Thursday, July 29, 2021

Tag: Chronic Pain

shoulder pain relief for wheelchair users

Autologous adipose injection for shoulder pain in wheelchair users with spinal cord injury

A pilot study of micro-fragmented adipose tissue injection suggests that the biologic is an effective treatment option for wheelchair users with chronic shoulder pain. East...

UBC researchers seek participants for spinal cord injury study

Chronic pain is a common and often debilitating problem that can significantly impact function and quality of life for patients with spinal cord injury. To...

Promising treatment for shoulder pain in wheelchair users with spinal cord injury

Researchers report initial results for a minimally invasive intervention for relief of chronic refractory shoulder pain in upper-limb dependent individuals with spinal cord injury East...

What is a spinal cord injury?

A spinal cord injury means that the spinal cord of a person is damaged and the person cannot do things that they otherwise would...

Spinal Cord Injury Patients Face Many Serious Health Problems Besides Paralysis

MAYWOOD, IL –  Paralysis is just one of the many serious health problems faced by patients who suffer spinal cord injuries. Spinal cord patients also are...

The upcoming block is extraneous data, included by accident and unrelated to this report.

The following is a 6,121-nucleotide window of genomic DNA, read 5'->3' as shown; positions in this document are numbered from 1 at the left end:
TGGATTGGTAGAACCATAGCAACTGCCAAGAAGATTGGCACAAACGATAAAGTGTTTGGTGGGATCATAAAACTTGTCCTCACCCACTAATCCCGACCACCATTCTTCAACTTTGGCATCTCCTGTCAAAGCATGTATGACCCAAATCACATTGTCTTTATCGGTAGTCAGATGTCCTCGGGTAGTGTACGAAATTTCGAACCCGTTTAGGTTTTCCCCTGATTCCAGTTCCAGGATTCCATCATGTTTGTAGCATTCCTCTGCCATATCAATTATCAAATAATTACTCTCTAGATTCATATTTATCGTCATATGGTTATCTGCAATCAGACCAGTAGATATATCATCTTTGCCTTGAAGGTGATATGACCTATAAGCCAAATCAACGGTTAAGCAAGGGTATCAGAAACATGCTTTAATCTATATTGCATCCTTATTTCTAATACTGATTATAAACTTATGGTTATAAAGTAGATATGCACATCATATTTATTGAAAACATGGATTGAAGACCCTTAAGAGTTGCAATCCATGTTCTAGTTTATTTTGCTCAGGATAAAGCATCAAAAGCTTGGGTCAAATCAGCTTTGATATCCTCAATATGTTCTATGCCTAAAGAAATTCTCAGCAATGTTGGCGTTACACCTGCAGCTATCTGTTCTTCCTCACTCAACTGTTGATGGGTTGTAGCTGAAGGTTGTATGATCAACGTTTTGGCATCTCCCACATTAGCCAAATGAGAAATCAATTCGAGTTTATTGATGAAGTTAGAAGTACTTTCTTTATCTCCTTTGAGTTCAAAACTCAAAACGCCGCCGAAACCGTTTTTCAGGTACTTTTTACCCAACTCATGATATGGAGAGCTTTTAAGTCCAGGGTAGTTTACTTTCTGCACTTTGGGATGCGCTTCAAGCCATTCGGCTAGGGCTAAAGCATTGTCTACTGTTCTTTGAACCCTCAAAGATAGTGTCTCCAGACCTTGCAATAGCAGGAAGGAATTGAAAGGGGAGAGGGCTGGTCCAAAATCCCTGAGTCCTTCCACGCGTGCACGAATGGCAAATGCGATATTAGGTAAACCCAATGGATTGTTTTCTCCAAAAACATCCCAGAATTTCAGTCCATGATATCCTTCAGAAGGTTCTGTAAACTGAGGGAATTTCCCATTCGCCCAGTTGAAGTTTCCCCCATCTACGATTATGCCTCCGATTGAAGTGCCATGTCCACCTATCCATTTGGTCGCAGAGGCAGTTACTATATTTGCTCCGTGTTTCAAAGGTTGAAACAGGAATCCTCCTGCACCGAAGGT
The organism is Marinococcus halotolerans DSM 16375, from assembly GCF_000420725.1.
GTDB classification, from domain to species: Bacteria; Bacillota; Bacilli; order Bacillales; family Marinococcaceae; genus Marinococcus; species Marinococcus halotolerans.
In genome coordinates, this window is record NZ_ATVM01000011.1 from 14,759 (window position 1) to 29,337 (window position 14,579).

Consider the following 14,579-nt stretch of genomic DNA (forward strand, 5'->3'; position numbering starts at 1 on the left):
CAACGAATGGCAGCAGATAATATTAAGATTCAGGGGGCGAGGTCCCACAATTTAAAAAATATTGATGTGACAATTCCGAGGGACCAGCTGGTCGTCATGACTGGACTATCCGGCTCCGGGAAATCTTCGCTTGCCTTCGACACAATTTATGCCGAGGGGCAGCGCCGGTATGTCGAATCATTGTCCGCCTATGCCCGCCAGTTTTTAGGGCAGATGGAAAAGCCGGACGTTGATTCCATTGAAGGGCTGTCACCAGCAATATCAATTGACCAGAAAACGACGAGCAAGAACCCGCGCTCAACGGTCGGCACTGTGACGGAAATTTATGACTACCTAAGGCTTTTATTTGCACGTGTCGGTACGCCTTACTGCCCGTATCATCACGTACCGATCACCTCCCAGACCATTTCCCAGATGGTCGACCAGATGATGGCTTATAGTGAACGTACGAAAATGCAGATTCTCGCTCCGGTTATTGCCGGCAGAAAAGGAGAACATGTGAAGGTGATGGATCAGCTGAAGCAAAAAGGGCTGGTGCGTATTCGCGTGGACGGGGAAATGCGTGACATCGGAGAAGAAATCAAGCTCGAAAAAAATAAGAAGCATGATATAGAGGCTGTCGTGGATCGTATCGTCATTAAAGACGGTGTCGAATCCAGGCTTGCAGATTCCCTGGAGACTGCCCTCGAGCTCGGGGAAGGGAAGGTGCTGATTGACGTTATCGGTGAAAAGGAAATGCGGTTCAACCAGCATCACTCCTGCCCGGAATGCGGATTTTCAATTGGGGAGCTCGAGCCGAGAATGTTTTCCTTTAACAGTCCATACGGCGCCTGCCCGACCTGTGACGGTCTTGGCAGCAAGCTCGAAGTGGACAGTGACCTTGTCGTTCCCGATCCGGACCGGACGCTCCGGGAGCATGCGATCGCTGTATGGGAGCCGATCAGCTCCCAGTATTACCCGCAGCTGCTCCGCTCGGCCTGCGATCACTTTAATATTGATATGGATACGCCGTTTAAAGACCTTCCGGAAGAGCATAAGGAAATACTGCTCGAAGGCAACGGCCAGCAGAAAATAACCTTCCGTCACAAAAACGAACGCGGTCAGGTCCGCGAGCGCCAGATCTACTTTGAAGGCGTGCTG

First clinical guidelines in Canada for pain following spinal cord injury

New research provides recommendations to help manage neuropathic pain LONDON, ONTATIO - Researchers at Lawson Health Research Institute are the first in Canada to develop...

Study Examines Difference Between High- and Low-frequency Spinal Cord Stimulation

Spinal cord stimulation is nothing new, but a new study suggests that maybe we have been approaching it the wrong way; or rather, that maybe we have more to learn about it. But, in case you don’t know, spinal cord stimulation is a type of pain management which involves placing an implant under the skin which delivers electric pulses to the torso or the limbs to relieve chronic pain. Typically, spinal cord stimulation involves delivering low-frequency waves (40 to 60 Hz) but a new study says that, perhaps, high-frequency (up to 10,000 Hz) might be better in some cases.

Pain, paralysis “just life” for Surrey man

It wasn’t that long ago that Dan Thomas thought he had it all. After years of hard work – he bought his first dump truck...

Recovery of sensory function by stem cell transplants

New research from Uppsala University shows promising progress in the use of stem cells for treatment of spinal cord injury. The results, which are...

Managing Chronic Pain after Spinal Cord Injury

https://youtu.be/QG4SKNZOJzE Chronic (or long-standing) pain is a common problem for people living with spinal cord injury, and it is often very difficult to treat. At this...